by Rab Bruce’s Spider

The BBC in Scotland have been trying to make news out of the fact that many Scots are not supporting England in the World Cup and that many go so far as to support whoever England are playing against. IN some perverted way, this is seen as evidence that those who support Scottish independence are anti-English.

The reality is that, as with any sporting rivalry, there will always be those who harbour a dislike of their nearest and greatest rivals. Look at any local derby football match for confirmation of this. Whether this dislike continues after a match will depend on the individual concerned, but whatever people’s sporting views are, it is wrong to assume that these can be used as evidence of their political views.

As for the issue of Scottish football fans not supporting England, a trawl through social media comments will show that the problem lies not so much with the sporting aspect but with the media.

Let’s face it, England have a good team with a lot of talented players. They may or may not win the World Cup, but they certainly have a chance. They also have a manager who is increasingly showing himself to be calm, sensible, and good at man management.

The problem, though, is with the media. But let us admit that the Scottish media would probably be just as excited and over the top if Scotland were ever to do well in a World Cup. Those old enough to remember 1978 will know what that was like. An official celebration parade before the team even left was embarrassing, and let’s not even talk about that song.

But Scottish media, such as it is, only reaches Scotland. Our problem at the moment is that every time we turn on the television or radio, we hear about England and how they are on track to win the World Cup. This would not happen in a normal country. We should not begrudge English football fans their moment of enjoyment, but neither should we, as a separate nation, be compelled to share in it whether we want to or not. Many of us wish the England team well, but a more detached reporting of their progress, and that of every other team in the competition, would be more appropriate in a normal country.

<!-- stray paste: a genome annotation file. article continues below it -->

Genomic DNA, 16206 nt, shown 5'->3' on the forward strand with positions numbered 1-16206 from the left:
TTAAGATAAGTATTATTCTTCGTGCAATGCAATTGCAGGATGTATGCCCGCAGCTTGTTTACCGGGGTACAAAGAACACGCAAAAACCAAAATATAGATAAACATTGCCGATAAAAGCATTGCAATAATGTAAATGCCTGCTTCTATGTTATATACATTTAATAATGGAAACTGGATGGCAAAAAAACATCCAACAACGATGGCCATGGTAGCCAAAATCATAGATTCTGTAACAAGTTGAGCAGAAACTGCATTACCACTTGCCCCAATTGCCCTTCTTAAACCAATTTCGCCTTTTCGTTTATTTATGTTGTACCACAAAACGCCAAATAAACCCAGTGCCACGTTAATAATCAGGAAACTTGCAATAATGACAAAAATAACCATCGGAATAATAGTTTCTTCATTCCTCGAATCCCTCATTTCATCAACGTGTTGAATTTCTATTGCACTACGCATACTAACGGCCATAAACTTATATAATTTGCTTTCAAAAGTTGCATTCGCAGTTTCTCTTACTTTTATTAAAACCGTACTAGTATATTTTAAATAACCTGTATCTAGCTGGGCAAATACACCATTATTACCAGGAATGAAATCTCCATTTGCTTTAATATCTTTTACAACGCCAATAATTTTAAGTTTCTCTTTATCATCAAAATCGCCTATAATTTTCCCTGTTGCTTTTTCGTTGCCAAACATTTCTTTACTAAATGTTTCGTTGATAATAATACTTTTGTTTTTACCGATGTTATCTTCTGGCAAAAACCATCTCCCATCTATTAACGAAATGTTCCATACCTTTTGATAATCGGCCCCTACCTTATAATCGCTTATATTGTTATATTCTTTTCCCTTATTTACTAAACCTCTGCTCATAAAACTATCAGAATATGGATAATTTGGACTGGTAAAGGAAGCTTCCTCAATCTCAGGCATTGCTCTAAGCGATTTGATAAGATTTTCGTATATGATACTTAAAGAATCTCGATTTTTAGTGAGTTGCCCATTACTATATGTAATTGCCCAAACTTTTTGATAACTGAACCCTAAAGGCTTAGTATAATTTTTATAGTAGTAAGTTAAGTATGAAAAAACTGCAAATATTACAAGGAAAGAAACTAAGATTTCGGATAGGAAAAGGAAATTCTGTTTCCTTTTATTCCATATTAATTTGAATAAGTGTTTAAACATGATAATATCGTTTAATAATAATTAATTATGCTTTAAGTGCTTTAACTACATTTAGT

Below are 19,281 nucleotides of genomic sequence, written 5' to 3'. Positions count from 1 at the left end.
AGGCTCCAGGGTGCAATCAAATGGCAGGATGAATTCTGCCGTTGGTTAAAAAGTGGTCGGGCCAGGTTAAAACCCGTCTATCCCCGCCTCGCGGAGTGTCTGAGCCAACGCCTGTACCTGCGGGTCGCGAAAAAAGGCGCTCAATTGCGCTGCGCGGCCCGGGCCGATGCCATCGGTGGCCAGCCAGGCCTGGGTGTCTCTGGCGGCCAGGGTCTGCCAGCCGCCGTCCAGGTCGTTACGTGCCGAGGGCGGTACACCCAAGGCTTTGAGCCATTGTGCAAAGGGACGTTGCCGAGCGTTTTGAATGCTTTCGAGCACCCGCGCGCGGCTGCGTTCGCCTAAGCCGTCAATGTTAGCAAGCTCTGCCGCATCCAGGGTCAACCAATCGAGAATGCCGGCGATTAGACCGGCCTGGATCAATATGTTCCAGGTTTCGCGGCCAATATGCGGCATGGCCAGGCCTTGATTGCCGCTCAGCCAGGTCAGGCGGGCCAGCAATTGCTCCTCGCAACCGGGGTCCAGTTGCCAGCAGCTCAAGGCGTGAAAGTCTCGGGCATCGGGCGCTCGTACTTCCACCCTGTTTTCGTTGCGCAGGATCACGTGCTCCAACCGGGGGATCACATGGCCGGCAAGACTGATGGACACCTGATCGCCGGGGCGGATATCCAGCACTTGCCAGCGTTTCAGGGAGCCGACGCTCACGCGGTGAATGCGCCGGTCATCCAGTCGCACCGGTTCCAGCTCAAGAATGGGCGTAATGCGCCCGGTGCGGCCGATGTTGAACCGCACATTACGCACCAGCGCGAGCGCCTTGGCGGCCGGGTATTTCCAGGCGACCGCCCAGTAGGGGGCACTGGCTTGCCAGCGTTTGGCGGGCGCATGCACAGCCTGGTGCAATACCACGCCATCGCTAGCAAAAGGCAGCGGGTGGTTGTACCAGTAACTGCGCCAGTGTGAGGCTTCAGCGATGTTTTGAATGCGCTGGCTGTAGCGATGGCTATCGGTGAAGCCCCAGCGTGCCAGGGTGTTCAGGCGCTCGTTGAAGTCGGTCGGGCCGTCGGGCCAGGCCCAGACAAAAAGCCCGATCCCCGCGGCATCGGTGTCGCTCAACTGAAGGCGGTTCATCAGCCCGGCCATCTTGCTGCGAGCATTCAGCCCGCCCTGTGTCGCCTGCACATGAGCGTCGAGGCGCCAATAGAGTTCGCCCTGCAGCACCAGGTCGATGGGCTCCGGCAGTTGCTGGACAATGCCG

The problem is that the BBC broadcasts with the view of the majority of the UK in mind, which means it is, understandably, very focused on England. There was a similar presentation back in 2014 during the Glasgow Commonwealth Games. During the day, Radio 5 was the channel to follow the action. The coverage was good, but concentrated very much on the performance of individual English athletes. Welsh, Irish and Scottish athletes were mentioned, of course, especially if they won medals, but the main focus was on the English athletes. In the evenings, it was possible to switch to Sportsound on BBC Radio Scotland where the emphasis shifted. It must also be said that the Sportsound team, who generally commentate on football and rugby, brought a light-hearted and informal, if very pro-Scottish, view to their commentaries.

Which brings us back to the inescapable fact that Scotland’s media is not normal. We know broadcasting is not devolved because that would mean a loss of control of the news narrative from Westminster, but the other result of this is that our sports coverage is also Anglo-centric. In the days of the old Home Internationals, Scottish viewers would hear Scottish commentators when Scotland played England. Now, when England play other teams, we hear only the English perspective. It is easy to say this shouldn’t matter, but any sporting fan will tell you that listening to your greatest rivals go on about how good they are is a real turn off.

Now I’m off to watch the World Cup. And, as usual, I’ll be rooting for Brazil.